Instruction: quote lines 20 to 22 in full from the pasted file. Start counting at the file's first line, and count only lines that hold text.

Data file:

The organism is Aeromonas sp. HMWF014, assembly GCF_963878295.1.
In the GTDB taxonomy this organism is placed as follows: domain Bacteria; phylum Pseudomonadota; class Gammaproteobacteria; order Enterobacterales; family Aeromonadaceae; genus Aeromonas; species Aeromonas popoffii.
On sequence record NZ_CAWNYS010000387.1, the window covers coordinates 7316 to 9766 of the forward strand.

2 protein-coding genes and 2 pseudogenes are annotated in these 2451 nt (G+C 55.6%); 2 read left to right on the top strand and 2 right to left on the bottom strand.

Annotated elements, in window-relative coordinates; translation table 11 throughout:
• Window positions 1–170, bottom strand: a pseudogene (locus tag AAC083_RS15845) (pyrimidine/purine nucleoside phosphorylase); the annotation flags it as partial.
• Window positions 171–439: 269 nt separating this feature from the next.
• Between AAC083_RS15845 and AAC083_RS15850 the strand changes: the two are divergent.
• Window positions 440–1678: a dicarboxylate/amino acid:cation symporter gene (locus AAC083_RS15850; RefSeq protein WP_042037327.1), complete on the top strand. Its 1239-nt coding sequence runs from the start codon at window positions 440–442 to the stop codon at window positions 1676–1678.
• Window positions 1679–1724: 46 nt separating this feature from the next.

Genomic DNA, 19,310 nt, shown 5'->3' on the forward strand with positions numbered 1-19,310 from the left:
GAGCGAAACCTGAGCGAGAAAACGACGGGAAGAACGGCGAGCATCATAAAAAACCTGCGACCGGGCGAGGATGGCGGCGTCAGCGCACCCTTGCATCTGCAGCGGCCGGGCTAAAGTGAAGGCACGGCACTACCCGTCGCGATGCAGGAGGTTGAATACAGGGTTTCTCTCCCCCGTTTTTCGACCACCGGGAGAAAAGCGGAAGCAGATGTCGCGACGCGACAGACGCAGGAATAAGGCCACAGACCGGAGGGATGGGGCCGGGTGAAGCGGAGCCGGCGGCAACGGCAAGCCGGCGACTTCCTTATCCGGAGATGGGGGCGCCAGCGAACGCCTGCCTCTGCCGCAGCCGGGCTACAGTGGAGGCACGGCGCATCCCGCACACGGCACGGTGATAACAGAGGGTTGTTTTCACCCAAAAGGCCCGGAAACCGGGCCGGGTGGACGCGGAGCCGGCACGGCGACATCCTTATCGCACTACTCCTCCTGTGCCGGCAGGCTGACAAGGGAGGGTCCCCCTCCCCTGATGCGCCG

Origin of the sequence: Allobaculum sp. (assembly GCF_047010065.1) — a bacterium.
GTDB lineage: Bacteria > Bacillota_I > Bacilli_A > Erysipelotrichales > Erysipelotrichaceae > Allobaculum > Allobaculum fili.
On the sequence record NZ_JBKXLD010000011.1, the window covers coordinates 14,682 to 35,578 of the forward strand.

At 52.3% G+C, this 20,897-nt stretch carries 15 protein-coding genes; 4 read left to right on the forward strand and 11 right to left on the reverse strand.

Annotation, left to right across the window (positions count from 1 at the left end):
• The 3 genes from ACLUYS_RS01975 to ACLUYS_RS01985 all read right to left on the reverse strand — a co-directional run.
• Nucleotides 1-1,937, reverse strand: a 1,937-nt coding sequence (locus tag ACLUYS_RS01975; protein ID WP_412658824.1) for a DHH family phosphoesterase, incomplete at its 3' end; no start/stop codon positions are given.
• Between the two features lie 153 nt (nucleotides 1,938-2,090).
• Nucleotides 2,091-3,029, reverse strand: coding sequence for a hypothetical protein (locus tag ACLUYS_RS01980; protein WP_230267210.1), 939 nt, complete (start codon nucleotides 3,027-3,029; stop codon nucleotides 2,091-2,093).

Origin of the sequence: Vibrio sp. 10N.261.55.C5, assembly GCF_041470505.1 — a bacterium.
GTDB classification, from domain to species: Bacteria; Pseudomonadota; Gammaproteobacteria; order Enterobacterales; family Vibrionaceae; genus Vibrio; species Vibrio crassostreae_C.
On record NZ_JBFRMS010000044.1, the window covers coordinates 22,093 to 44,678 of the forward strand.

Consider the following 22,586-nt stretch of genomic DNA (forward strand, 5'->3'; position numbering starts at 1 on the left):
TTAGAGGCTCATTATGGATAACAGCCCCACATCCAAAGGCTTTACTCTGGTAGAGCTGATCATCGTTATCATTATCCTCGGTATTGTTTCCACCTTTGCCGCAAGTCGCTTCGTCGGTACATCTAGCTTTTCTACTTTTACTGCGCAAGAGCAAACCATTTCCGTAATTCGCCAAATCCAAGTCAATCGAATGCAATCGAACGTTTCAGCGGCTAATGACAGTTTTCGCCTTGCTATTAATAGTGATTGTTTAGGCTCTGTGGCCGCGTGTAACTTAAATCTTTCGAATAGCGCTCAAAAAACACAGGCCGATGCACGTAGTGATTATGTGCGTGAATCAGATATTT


• Between the two features lie 153 nt (nucleotides 1,938-2,090).
• Nucleotides 2,091-3,029, reverse strand: coding sequence for a hypothetical protein (locus tag ACLUYS_RS01980; protein WP_230267210.1), 939 nt, complete (start codon nucleotides 3,027-3,029; stop codon nucleotides 2,091-2,093).

Origin of the sequence: Vibrio sp. 10N.261.55.C5, assembly GCF_041470505.1 — a bacterium.